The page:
In the outfield, you have a right fielder, leftfielder and centerfielder. There is no opposite fielder. The three outfielders are expected to cover the opposite field - wherever that may be based on who’s at bat. You also have utility fielders and, no, there isn’t a utility field. A utility fielder can play both the infield and outfield, but not at the same time.

There’s a good deal of running in baseball

You may also want to mention to your friend that there’s a good deal of running in baseball. Teams run out onto the field to start the game. When a hitter hits the ball, he runs to first base, where, if he makes it safely (not being thrown out or gunned down by one of the fielders, in or out), he stops being a hitter and is now a base runner.

He may attempt to go for extra bases but he may get caught in a rundown. Or maybe the fielder (in or out) will make a running catch. In either case, there may be a dispute which will cause the manager to come running out of the dugout and have a run-in with the umpire (this is one of those times that the umpire may take that foul abuse we talked about earlier). There’ll be occasions when the base runner is replaced by a pinch runner.

Late in the season - often too late – teams will make a run for the pennant.

Unlike the rest of society, baseball allows stealing. No, not money or personal property but bases.Lots of them! The more the base runner (or pinch runner, if you will) can steal, the better his team can do. Signs too (no, not billboards, “For Rent placards or “No parking” notices) but how a catcher wants a pitcher (starter or reliever, long or short) to pitch to a certain batter - depending on what type of hitter the batter happens to be. It’s all part of the game but be sure to tell your friend that, if he ever goes to a game (inside a stadium, park or dome), that he can’t do any stealing. Only the players (and some people may tell you the owners as well) can.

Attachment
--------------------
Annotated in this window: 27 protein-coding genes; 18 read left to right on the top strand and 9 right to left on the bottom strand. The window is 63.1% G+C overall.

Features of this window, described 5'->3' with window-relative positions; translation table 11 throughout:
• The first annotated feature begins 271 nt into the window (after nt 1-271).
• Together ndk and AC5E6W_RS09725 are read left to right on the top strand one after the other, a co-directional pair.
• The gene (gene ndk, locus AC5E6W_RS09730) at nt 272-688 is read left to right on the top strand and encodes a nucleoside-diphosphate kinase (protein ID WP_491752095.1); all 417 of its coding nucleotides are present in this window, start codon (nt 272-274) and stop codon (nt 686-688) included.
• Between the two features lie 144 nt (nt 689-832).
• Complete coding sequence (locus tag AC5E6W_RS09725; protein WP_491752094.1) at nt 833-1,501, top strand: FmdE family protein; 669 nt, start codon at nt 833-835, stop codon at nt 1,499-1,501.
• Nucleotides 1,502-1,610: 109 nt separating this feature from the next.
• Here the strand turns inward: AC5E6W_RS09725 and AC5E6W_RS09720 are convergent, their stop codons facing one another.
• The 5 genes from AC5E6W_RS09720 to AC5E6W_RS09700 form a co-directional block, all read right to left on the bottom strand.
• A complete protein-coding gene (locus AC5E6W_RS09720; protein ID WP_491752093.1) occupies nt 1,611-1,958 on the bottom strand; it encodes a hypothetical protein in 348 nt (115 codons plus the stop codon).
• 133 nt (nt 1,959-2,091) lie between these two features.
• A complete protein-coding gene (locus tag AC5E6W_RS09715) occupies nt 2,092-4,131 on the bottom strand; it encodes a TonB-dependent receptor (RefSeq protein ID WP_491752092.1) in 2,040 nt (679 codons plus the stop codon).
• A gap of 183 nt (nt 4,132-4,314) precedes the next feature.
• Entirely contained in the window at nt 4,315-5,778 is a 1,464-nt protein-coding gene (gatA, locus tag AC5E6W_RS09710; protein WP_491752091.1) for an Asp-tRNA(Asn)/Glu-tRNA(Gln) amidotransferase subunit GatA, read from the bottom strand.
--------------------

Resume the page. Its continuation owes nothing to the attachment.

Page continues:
We’ve almost failed to mention that there are two kinds of baseball - Major League Baseball and Minor League Baseball. Everybody in the Minor Leagues wants to be up in the big show, the Majors. Nobody in the Majors wants to be in the Minors (Minor League Baseball is pretty much played in parks or on fields - not in stadiums or domes).

Wait, we nearly forgot - there’s the Infield Fly Rule. Now, it’s common knowledge that the Infield Fly rule is applicable when ...

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Copyright J. Thomas Duffy
All Rights Reserved
Any copying or distribution without permission is strictly prohibited

5 comments:

Anonymous said...

Very Witty

You could probably write about 10 of these on all the different, arcne stats in baseball

Nice piece

JD
NJ

Fred said...

JT: I wish I'd read (or even written) this last spring! Fred Bouchard